When to refinance your car loan and when to wait

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Refinancing your car loan involves exchanging your current loan for a new one with different terms. But maybe you’re wondering if now is a good time to refinance or if you should wait. Before making a decision, you will need to review the lender’s requirements and determine if they charge prepayment penalties. It’s equally important to consider the time remaining on the loan term, your credit score, and your overall financial health.

4 reasons to refinance a car loan

If you refinance your car loan, you’ll likely lower your monthly payment and could save on interest. Keep these factors in mind when deciding if it’s right for your financial situation.

1. You need to change your monthly payment

If your income has recently dropped or you want to free up funds to meet other financial goals, it might be time to refinance your car loan to get a lower monthly payment, even if you get the same interest rate. But if you get the same interest rate, you’ll have to take a longer term to lower your payment, which means you’ll pay more interest over the life of your loan.

2. Your credit score has increased

The best interest rates on car loans are usually reserved for buyers with good or excellent credit – usually a score of 670 or higher. If your credit score has improved since you got your current loan, you may qualify for a new loan on better terms.

3. You financed through a dealership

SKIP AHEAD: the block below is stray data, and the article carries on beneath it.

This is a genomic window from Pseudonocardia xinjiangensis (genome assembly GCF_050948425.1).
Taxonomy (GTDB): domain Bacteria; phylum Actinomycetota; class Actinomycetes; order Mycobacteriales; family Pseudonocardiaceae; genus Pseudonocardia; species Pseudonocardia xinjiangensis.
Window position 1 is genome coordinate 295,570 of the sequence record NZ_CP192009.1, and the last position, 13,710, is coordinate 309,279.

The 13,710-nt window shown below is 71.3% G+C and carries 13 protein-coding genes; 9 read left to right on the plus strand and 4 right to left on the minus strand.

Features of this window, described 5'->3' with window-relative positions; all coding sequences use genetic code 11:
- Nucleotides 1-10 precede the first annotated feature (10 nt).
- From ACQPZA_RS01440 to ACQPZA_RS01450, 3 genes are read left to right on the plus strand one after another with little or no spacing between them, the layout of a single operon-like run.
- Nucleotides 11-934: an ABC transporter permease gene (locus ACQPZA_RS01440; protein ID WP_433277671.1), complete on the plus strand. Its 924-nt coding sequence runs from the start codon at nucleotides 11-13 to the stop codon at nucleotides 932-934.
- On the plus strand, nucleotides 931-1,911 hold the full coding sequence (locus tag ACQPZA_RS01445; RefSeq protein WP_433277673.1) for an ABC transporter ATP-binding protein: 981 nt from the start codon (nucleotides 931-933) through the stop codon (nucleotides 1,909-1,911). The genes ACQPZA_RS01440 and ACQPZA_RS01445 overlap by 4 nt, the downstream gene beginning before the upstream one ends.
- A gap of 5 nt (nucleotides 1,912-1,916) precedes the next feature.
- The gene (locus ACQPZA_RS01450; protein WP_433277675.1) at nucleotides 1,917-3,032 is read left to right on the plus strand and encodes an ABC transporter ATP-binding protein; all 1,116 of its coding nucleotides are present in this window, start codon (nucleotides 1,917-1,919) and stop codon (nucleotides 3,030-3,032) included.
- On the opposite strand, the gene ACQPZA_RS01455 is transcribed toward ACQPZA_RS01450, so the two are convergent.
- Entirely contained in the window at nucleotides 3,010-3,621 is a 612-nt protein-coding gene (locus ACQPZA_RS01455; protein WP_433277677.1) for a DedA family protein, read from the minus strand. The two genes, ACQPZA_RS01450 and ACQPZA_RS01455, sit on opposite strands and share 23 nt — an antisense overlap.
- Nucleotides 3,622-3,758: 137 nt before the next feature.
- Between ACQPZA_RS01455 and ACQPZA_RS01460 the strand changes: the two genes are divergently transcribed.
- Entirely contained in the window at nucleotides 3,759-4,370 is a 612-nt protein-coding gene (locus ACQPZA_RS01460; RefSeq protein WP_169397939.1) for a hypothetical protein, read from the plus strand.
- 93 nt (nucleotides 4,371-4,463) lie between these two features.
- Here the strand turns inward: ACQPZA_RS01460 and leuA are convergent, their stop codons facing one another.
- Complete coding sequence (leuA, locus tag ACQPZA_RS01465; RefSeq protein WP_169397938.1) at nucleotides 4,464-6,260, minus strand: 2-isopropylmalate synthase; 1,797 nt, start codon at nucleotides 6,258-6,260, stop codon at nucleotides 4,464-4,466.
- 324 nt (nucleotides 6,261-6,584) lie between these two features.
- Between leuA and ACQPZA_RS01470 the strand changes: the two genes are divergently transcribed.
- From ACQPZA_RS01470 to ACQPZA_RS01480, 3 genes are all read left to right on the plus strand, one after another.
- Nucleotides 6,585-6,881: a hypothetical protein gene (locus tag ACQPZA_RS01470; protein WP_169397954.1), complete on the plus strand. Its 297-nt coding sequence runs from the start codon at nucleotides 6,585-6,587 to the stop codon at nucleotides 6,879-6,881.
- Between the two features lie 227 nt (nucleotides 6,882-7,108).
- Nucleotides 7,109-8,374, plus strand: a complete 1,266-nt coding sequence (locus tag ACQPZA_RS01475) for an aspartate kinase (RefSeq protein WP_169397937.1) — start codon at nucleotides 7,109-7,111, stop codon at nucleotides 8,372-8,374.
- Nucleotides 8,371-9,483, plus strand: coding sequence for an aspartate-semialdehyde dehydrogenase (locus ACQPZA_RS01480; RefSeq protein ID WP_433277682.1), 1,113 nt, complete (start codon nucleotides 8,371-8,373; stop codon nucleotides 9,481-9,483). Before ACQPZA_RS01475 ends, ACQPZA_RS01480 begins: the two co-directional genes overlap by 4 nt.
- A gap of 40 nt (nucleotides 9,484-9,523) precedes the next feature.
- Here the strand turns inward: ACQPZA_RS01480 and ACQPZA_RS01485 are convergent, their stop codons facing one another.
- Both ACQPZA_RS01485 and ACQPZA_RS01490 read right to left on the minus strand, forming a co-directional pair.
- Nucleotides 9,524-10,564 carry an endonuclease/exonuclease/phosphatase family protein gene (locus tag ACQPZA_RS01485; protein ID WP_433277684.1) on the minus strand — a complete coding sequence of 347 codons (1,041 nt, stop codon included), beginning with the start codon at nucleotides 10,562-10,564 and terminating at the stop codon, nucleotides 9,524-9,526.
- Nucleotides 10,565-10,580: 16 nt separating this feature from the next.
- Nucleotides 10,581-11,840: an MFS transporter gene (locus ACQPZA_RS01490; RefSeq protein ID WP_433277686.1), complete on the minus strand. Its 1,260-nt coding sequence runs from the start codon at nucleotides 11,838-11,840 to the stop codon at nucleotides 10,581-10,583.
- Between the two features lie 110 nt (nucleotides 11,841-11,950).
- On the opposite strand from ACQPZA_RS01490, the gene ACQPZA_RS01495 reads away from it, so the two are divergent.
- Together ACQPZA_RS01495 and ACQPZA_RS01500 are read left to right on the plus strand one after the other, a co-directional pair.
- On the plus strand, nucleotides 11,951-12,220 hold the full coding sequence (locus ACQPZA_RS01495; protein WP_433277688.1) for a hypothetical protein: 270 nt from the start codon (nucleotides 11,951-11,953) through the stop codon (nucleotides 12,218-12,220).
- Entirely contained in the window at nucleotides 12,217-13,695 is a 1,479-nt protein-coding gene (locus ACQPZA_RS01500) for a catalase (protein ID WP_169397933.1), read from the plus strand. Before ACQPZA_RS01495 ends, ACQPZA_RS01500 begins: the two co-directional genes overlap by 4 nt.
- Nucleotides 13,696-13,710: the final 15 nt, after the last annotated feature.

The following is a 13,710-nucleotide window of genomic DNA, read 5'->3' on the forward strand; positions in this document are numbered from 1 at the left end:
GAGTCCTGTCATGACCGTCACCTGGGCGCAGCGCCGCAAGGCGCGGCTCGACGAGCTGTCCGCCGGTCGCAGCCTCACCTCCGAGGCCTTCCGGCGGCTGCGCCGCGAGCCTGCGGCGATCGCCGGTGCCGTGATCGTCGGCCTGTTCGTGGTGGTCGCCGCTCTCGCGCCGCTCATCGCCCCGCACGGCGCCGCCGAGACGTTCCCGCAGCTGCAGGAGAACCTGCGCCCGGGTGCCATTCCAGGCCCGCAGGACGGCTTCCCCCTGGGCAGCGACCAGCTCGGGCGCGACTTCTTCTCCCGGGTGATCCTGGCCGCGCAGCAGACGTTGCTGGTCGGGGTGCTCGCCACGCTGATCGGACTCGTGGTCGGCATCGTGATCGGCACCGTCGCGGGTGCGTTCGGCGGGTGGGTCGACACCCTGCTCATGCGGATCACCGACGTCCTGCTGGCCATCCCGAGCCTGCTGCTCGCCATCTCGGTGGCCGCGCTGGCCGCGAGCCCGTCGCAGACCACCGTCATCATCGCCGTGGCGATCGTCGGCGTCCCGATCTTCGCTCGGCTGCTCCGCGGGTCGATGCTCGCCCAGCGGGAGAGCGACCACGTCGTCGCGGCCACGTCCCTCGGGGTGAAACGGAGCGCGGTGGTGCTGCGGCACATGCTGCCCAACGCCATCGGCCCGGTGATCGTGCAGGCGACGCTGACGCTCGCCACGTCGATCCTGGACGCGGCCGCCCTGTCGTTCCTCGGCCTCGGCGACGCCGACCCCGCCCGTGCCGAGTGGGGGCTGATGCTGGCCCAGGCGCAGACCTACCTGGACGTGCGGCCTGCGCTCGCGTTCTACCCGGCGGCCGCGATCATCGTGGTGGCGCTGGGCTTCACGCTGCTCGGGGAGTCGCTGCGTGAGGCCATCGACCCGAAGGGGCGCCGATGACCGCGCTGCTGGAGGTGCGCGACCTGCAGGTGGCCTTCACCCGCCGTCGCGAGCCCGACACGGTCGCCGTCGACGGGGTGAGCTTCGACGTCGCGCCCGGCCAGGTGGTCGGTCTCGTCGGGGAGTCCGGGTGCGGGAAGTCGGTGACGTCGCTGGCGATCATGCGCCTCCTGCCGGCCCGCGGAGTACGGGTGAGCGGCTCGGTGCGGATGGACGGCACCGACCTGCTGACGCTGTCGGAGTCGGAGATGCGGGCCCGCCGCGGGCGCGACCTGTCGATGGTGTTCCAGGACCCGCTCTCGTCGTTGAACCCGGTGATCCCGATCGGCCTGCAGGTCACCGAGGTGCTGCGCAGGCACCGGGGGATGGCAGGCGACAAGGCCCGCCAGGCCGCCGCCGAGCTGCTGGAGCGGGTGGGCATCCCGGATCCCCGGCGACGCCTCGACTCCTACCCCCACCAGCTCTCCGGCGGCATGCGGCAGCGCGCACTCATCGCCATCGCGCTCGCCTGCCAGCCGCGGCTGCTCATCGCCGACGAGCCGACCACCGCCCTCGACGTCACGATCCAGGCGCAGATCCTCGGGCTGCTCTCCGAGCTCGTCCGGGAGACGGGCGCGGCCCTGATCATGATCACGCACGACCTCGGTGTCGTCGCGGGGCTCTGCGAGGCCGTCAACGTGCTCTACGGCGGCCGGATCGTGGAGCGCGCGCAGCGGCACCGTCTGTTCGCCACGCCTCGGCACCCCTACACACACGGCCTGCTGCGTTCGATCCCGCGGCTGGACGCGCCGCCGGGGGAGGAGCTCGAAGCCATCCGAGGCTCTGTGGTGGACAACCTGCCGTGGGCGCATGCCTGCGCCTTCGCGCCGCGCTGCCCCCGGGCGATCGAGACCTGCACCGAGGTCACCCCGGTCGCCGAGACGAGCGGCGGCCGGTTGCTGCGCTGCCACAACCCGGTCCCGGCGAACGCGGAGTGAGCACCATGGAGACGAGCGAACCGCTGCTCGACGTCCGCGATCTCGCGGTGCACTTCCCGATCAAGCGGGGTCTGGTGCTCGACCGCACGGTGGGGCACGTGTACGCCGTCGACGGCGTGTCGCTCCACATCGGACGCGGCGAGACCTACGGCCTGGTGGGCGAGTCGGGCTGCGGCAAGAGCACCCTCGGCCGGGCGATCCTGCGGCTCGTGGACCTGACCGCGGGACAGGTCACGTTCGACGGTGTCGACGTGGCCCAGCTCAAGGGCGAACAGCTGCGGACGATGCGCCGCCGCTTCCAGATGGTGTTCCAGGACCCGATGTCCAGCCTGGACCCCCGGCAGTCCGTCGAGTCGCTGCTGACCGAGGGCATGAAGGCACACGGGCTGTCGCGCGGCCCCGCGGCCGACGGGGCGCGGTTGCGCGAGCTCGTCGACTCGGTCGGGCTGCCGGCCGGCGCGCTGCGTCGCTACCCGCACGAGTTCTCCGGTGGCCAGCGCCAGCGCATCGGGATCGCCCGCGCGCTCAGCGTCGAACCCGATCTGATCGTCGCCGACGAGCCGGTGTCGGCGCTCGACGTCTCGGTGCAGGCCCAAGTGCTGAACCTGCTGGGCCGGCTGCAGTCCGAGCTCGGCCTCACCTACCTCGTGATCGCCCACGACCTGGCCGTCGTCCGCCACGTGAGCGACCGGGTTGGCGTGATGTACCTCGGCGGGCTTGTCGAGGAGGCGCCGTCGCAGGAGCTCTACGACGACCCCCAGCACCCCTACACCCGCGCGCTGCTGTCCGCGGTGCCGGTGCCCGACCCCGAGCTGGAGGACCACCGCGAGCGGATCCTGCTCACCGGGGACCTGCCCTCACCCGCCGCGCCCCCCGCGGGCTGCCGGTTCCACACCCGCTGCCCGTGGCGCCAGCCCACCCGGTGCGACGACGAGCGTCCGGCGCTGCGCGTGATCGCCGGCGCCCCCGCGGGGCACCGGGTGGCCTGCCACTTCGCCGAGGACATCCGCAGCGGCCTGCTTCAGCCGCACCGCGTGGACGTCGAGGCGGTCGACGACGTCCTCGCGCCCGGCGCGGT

Dealer financing usually does not come with the best possible interest rates. When you finance internally, the dealership stores your information with lenders in its network. Some lenders pay higher commissions than others, so the dealer can put you in touch with a lender who pays better, even if a better rate is offered.

4. Interest rates have fallen

Interest rates on auto loans vary based on the prime rate and market conditions. If it’s been a while since you last took out your current loan, average car loan rates may be lower.

When to delay refinancing

Even though you may get a lower monthly payment or interest rate, there are situations when it might make sense to put refinancing on hold. For starters, if your current lender charges prepayment penalties for prepaying your loan, refinancing could be costly.

You should also avoid refinancing your car loan if you are nearing the end of your loan term. It’s possible to refinance and get a low monthly payment, but you’ll likely pay more interest. This is because the lender will likely extend the remaining balance for an extended period.

Some lenders may deny you financing if your car is older or has more than 100,000 miles. Your application for financing could also be refused if you are upside down on your car loan or behind on your loan repayments.

How to refinance your car loan

Once you have found and prequalified with a lender for refinance your car loan, contact us before making a full application to determine the information and documents needed to process your loan application. Most lenders will ask for a copy of your driver’s license, utility bill, and proof of income. You will also need to provide proof of insurance along with the make, model, VIN (Vehicle Identification Number) and mileage of your vehicle.

When you’re ready to apply, the process should be seamless, as you won’t be rushing to gather documents. You can usually apply online with most lenders or visit a branch if you’re looking for a loan from a bank or credit union. Once you submit your application, the lender will review it and perform a credit check to determine if you qualify for a loan and what interest rate you will receive.

The bottom line

Refinancing your car loan could be a smart financial decision if your situation has changed since you took out your current loan. But before getting a new loan, use an auto refinance calculator to determine if the benefits outweigh the costs. Too, explore potential rates to assess whether you might be eligible for a loan with more competitive terms.

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